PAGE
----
"What Shumow and Ferguson showed is that these numbers have a relationship with a second, secret set of numbers that can act as a kind of skeleton key. If you know the secret numbers, you can predict the output of the random-number generator after collecting just 32 bytes of its output. To put that in real terms, you only need to monitor one TLS internet encryption connection in order to crack the security of that protocol. If you know the secret numbers, you can completely break any instantiation of Dual_EC_DRBG." - Did NSA Put a Secret Backdoor in New Encryption Standard? by Bruce Schneier ↩
"Curry told WIRED that the company added the Dual EC DRBG algorithm to its libraries in 2004 and 2005 at a time when elliptic curve algorithms were becoming the rage and were considered to have advantages over other algorithms." RSA Tells Its Developer Customers: Stop Using NSA-Linked Algorithm by Kim Zetter ↩
"Undisclosed until now was that RSA received $10 million in a deal that set the NSA formula as the preferred, or default, method for number generation in the BSafe software, according to two sources familiar with the contract." Exclusive: Secret contract tied NSA and security industry pioneer by JOSEPH MENN ↩
"(TS//SI//REL TO USA, FVEY) Complete enable for [REDACTED] encryption chips used in Virtual Private Network and Web encryption devices [CCP_00009]" - (U) COMPUTER NETWORK OPERATIONS (U) SIGINT ENABLING ↩
"(TS//SI//REL TO USA, FVEY) Exploit foreign trusted computing platforms and technologies." - (U) COMPUTER NETWORK OPERATIONS (U) SIGINT ENABLING ↩
"The BSI’s announcement explained that "from the perspective of the BSI, the use of Windows 8 in combination with a TPM 2.0 is accompanied by a loss of control over the operating system and the hardware used" (per the translation). It suggested that the combination of Windows 8 and TPM 2.0 could enable "sabotage" by third parties. [..] The Zeit Online article cites an interview (in German) with Dr. Rüdiger Weis of the Beuth Hochschule für Technik Berlin institution who said that "together with the procedures implemented by Microsoft within Windows 8 (particularly secure boot) the control over its own hardware and software is removed from largely the user" (Bing translation). Weis added that "the TPM chip for the NSA is a dream" (translation), in the wake of Edward Snowden’s disclosures about broad U.S. National Security Administration spying." - German Agency Sees Security Issues with Windows 8 and TPM 2.0 by Kurt Mackie ↩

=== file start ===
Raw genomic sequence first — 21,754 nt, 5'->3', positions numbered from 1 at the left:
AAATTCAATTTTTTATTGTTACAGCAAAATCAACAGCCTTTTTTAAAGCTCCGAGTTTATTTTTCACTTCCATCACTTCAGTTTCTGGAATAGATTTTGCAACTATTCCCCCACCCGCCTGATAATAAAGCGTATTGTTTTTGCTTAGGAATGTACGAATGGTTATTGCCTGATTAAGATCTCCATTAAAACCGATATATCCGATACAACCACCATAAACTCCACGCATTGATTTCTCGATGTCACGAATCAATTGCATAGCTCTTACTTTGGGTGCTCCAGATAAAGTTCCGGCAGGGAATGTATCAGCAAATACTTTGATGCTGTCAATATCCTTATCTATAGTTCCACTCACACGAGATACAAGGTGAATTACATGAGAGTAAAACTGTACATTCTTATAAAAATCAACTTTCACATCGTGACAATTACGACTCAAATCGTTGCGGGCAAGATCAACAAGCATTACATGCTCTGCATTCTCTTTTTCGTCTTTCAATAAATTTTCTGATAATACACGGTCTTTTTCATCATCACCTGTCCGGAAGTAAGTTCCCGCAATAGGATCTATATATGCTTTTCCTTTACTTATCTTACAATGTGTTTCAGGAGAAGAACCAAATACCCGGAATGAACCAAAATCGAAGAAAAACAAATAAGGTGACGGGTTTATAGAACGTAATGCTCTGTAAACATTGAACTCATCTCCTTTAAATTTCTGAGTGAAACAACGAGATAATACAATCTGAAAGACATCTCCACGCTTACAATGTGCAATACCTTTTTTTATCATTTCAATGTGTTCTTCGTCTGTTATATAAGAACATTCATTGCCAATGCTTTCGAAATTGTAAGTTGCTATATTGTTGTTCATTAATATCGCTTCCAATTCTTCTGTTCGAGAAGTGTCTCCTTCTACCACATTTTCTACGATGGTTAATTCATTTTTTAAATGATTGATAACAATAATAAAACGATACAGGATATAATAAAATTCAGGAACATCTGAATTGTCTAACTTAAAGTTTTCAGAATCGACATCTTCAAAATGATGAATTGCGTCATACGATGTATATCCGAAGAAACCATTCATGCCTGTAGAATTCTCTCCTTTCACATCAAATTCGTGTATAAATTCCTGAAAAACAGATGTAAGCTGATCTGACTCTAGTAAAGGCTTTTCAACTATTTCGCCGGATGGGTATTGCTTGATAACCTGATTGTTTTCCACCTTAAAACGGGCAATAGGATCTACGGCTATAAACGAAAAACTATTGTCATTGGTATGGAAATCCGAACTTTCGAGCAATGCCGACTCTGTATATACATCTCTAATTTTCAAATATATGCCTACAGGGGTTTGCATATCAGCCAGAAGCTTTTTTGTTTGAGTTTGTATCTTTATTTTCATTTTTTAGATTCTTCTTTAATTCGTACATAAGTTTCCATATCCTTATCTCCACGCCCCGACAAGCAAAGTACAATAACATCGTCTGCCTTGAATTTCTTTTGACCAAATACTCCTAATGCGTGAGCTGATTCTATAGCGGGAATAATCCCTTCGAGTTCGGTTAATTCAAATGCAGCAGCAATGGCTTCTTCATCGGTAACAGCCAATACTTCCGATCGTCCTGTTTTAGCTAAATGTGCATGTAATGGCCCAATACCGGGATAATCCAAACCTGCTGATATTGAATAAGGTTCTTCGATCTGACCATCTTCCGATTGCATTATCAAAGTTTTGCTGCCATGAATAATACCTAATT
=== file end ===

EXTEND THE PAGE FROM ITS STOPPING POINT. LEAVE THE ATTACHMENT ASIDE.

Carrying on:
Three Great Games I Played at the Boston Festival of Indie Games.
Synthesis is a very pretty game, but watching other people play it didn’t look that engaging. Synthesis has to be played to be understood, it is strangely, oddly, engaging. It has serious flow. Synthesis is a continuous graph based cellular automata sandbox game. If you ever wasted a few hours playing with Conway’s Game of Life, this is the game for you. It takes everything fun about clicking randomly, pushing start and seeing unexpected emergent patterns and turns it up to 11. For such a deep game the UI is simple but allows complex actions such as writing novel automata and introducing them into the world. Think Steven Wolfram’s A New Kind of Science on DMT in game form.